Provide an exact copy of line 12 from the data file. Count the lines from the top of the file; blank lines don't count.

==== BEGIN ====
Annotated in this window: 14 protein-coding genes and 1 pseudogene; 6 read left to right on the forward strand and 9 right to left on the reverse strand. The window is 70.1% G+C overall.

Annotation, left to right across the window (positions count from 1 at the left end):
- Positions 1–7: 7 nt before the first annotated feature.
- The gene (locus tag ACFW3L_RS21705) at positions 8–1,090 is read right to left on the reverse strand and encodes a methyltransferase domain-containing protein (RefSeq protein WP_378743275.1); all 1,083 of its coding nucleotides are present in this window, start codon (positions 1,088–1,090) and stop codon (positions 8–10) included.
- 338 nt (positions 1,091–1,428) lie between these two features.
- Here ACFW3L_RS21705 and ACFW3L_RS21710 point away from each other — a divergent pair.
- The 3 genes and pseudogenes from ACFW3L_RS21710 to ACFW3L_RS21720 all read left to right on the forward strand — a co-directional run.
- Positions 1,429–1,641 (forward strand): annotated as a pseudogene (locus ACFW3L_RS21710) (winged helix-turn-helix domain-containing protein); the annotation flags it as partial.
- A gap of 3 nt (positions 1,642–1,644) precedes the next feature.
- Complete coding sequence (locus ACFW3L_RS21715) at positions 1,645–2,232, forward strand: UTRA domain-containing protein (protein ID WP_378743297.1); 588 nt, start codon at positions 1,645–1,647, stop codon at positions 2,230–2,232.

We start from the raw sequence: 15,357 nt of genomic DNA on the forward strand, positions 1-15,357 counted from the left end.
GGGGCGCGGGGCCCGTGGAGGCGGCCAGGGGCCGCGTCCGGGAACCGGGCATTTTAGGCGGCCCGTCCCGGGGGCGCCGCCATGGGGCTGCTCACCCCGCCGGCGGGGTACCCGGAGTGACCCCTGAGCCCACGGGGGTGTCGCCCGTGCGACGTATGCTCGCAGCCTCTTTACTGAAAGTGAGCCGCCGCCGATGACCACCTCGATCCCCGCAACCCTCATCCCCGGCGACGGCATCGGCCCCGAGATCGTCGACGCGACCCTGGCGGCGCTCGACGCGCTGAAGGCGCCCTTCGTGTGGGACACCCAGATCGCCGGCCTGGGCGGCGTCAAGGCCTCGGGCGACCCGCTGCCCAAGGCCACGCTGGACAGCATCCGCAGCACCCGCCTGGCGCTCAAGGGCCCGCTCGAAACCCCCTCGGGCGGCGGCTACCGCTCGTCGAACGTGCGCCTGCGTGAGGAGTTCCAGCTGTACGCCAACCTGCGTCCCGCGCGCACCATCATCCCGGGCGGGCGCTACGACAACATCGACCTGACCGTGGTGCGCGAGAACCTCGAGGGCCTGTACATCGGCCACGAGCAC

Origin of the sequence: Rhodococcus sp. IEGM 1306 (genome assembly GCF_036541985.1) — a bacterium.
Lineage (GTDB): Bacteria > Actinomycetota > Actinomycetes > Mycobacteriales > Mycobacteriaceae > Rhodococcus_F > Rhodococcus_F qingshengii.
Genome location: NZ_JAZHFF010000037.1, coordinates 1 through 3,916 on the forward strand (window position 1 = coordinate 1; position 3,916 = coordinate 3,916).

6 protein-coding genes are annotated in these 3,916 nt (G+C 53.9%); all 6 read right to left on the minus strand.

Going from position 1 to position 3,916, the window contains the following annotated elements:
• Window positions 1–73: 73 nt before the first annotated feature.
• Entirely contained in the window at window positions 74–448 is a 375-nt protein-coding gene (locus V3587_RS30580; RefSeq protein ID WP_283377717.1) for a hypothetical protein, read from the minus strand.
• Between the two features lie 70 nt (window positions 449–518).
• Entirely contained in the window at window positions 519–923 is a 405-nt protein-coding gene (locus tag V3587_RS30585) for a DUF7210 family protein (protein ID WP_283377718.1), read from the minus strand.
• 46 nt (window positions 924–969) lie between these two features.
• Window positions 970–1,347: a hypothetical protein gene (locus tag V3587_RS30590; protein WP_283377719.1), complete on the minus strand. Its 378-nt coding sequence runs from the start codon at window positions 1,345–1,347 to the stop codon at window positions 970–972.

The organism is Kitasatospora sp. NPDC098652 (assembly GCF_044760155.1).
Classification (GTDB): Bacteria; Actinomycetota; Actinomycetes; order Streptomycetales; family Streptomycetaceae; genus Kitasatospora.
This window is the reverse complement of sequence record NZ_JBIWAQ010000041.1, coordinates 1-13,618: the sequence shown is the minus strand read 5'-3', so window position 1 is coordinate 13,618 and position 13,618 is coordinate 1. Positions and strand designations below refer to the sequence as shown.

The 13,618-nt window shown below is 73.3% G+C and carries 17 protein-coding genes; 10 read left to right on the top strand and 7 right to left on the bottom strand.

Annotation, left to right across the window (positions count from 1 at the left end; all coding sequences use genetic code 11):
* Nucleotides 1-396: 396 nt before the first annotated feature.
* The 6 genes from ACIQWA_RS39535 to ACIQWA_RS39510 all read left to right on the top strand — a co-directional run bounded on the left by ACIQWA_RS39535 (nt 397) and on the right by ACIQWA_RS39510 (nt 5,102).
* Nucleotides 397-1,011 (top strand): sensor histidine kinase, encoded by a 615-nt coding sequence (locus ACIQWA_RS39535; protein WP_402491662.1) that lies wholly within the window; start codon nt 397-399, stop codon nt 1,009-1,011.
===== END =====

GGGGCGCGGGGCCCGTGGAGGCGGCCAGGGGCCGCGTCCGGGAACCGGGCATTTTAGGCGGCCCGTCCCGGGGGCGCCGCCATGGGGCTGCTCACCCCGCCGGCGGGGTACCCGGAGTGACCCCTGAGCCCACGGGGGTGTCGCCCGTGCGACGTATGCTCGCAGCCTCTTTACTGAAAGTGAGCCGCCGCCGATGACCACCTCGATCCCCGCAACCCTCATCCCCGGCGACGGCATCGGCCCCGAGATCGTCGACGCGACCCTGGCGGCGCTCGACGCGCTGAAGGCGCCCTTCGTGTGGGACACCCAGATCGCCGGCCTGGGCGGCGTCAAGGCCTCGGGCGACCCGCTGCCCAAGGCCACGCTGGACAGCATCCGCAGCACCCGCCTGGCGCTCAAGGGCCCGCTCGAAACCCCCTCGGGCGGCGGCTACCGCTCGTCGAACGTGCGCCTGCGTGAGGAGTTCCAGCTGTACGCCAACCTGCGTCCCGCGCGCACCATCATCCCGGGCGGGCGCTACGACAACATCGACCTGACCGTGGTGCGCGAGAACCTCGAGGGCCTGTACATCGGCCACGAGCAC